A Tactile Sensor for Texture Recognition
Engineering for the sense of touch
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With computers today, auditory and visual senses can be materialized—through sound and screens. The other three of the five senses, on the other hand, have not yet been on the platform of materialization because they require a somewhat more delicate mechanism and are harder to deliver with technology. Professor Park Wan-jun (Department of Electronic Engineering), in his paper, “A tactile sensor using single layer graphene for surface texture recognition”, presented and elaborated on a tactile sensor that could distinguish different materials, which opens many doors for future technology.
It is hard to imagine the sense of touch being delivered with a machine because it is usually perceived as something only humans are capable of. But why can sound and sight be materialized by computers but not touch? The answer is, electronic signals for sound and vision are made possible in the aspect of engineering, while that of touch is not. What Park presented in his paper is a small chip-like device that enables perception of touch for surface texture recognition.
The first thing he had to do, according to Park, was to turn the sense into electronic signals. Only then can the machine read what is being conveyed. Once the signal of touch is conveyed to the device, it will analyze the signal and distinguish what kind of texture it is. The subtle and clear differences in terms of texture between various kinds of surfaces can be perceived and distinguished by the tactile sensor, detecting the microscopic scale of differences.
There is a single layer of graphene embedded in the device, which creates a different resistance variation each time a surface comes to interaction. It is what functions as the main player in telling apart different surfaces because it is what creates the different signals. The signal is then sent to the computer by the chip, which is to be analyzed and categorized into different kinds of textures. “Just as there is virtual reality (VR) for sight, a touch-version will be possible with this device,” anticipated Park. “A tactile display is also possible with this device, as the signal for touch is now readable by the computer. If you put your hand on the tactile display device, you can actually feel whatever the object or texture input in the computer is,” envisaged Park.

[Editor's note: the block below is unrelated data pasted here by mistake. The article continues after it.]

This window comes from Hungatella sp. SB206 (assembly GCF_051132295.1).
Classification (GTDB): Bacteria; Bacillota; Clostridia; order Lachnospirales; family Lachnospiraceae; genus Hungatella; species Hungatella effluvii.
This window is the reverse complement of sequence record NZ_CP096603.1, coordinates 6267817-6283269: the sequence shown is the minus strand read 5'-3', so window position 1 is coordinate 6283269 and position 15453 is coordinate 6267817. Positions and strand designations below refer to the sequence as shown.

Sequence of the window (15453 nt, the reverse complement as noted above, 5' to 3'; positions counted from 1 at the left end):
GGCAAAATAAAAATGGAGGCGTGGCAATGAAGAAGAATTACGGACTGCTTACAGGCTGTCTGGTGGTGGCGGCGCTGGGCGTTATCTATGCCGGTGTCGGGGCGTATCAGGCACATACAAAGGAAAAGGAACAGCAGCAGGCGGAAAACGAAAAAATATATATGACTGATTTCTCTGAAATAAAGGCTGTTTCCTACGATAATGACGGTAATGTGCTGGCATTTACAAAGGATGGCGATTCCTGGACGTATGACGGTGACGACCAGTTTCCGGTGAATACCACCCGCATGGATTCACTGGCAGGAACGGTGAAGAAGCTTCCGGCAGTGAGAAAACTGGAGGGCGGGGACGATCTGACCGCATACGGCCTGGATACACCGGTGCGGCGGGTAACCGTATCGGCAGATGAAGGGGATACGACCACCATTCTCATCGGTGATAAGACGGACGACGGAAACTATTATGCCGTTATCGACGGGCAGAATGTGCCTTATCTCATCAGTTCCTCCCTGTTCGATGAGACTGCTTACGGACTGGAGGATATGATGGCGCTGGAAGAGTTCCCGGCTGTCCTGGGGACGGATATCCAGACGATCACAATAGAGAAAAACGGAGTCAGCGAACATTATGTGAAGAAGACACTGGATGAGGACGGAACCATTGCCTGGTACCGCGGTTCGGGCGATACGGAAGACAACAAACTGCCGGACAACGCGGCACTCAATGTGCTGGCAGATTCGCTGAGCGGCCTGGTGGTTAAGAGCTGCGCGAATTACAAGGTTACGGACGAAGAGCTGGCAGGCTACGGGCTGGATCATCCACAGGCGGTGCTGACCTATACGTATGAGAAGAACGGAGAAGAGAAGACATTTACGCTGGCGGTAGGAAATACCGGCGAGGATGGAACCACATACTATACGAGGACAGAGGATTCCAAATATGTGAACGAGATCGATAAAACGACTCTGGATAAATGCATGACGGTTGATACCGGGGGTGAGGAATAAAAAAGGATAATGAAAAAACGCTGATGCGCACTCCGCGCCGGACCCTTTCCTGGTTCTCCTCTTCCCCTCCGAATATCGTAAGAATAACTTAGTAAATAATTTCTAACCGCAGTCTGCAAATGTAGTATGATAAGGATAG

This technology is also applicable in the medical field. Those who lost their sense of touch in certain parts of their body by burns, for example, will be able to regain their sense by implanting this small device in the portion of injury. Now that the signals of touch can be read by the device and since senses can be transmitted in the form of signals, delivery of the sense of touch is made possible. The inserted chip will send signals to the brain and this will enable the patient to feel what is being touched.
“In recap, this research of mine has provided a human-sensorlike device that will enable transmission of the sense of touch in terms of engineering. Now I’m currently working on machine learning by categorizing and classifying different textures into groups and making the device absorb the data. The ultimate goal of my research is to complete materializing the sense of touch from the perspective of engineering so that further technologies could be developed based on my research,” planned Park.
Jeon Chae-yun email@example.com
Photos by Choi Min-ju
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